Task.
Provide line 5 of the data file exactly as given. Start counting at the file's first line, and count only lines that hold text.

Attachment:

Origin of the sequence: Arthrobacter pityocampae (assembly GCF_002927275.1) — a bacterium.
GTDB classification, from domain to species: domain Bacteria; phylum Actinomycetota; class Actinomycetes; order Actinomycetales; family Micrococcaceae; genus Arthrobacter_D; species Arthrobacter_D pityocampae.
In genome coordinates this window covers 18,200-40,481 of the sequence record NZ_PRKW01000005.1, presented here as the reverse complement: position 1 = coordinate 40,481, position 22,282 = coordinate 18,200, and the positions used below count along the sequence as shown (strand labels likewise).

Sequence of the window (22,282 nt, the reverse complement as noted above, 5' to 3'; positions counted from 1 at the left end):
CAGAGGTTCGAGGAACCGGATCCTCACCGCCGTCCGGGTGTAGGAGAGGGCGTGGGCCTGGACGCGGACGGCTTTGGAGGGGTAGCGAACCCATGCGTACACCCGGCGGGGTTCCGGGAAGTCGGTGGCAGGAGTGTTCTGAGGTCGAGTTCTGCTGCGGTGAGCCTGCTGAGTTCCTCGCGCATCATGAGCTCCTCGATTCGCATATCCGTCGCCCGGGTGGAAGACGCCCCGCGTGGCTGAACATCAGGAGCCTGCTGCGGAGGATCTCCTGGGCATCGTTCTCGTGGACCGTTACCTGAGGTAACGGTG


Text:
CAGAGGTTCGAGGAACCGGATCCTCACCGCCGTCCGGGTGTAGGAGAGGGCGTGGGCCTGGACGCGGACGGCTTTGGAGGGGTAGCGAACCCATGCGTACACCCGGCGGGGTTCCGGGAAGTCGGTGGCAGGAGTGTTCTGAGGTCGAGTTCTGCTGCGGTGAGCCTGCTGAGTTCCTCGCGCATCATGAGCTCCTCGATTCGCATATCCGTCGCCCGGGTGGAAGACGCCCCGCGTGGCTGAACATCAGGAGCCTGCTGCGGAGGATCTCCTGGGCATCGTTCTCGTGGACCGTTACCTGAGGTAACGGTG